Next, the Court examined when plaintiff had actual or constructive notice of the injury. Plaintiff relied on the testimony of one of the partners (Watters) who stated in his deposition that “he couldn’t remember receiving the closing documents” and that he “wouldn’t have read the documents.” Plaintiff alleged that this testimony prevented summary judgment, but the Court rejected this argument.

The Court looked at the affidavit of defendant attorney, wherein he stated that he met with partner Watters in person on March 29, 2004 before the closing and discussed “title issues surrounding the Access Tract,” “pending lawsuits affecting title,” and “judgment liens and liens lis pendens.” Defendant stated in his affidavit that “there is no doubt that Mr. Watters understood all of the circumstances of the transaction at issue, and understood the Access Tract was subject to title issues.” In addition to his affidavit, defendant supplied the invoice sent to plaintiff in 2004 that listed the date of the meeting and described the meeting as a discussion of “escrow and title issues.” In response to defendant’s evidence, plaintiff did not dispute that the March 29, 2004 meeting occurred, and in fact failed to specifically address the meeting at all. While Watters had originally stated in a deposition that he did not recall whether defendant explained any title issues to him, he submitted an affidavit in response to the motion for summary judgment stating that “based on the counsel from [defendant] that the issues were minor in nature, I had no reason to believe there was any material issue with title or the closing proceeding as planned.”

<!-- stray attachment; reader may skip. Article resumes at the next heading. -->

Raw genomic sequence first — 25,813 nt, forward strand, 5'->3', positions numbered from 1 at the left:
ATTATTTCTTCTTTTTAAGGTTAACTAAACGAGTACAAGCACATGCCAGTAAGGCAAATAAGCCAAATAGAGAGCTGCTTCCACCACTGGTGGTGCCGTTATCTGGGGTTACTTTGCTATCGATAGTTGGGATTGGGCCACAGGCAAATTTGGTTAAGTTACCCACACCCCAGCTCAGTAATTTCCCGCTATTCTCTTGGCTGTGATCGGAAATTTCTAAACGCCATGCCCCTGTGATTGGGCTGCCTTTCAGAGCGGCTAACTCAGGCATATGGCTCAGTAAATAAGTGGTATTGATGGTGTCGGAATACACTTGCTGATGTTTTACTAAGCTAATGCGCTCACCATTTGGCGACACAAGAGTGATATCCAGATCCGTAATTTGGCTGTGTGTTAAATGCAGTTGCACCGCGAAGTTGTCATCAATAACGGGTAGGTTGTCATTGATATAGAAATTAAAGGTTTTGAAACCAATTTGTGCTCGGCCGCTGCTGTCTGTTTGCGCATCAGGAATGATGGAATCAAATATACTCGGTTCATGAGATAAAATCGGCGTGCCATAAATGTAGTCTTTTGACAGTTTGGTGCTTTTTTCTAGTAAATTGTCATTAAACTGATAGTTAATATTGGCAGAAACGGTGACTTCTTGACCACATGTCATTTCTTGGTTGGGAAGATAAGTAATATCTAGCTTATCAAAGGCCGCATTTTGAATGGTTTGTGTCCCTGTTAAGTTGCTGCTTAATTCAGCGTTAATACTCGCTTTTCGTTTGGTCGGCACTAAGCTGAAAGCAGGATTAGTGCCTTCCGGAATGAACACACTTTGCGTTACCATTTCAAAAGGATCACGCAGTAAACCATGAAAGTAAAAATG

Considering the evidence presented by both parties, the Court held that “Watter’s deposition testimony [was] insufficient to create a genuine dispute regarding [defendant’s] unequivocal affidavit testimony that the unresolved title issues were made known to Mr. Watter’s prior to the closing.” The Court further found that Watter’s affidavits did not create an issue of fact, noting that they did not “specifically address the March 29, 2004 meeting” and thus did not conflict with defendant’s testimony. The Court stated that “Mr. Watters was unable to recall, and therefore unable to deny, that the March 29, 2004 meeting took place as described by [defendant],” and that defendant had carried its burden on summary judgment. The Court ruled that “the undisputed facts therefore establish that Mr. Watters knew or should have known that the title defects had not been corrected by [defendant] at the latest, on March 31, 2004, at the closing….” The one-year limitations period thus began to run at the closing of the property, and that the suit was accordingly time-barred.

This holding is pretty fact specific, but it is a reminder that plaintiffs who believe they may have a legal malpractice claim cannot wait until the full effects of the alleged negligence come to pass. In addition, this case shows that a plaintiff’s testimony that he does not recall a specific incident will often not be enough to defeat a properly supported summary judgment motion.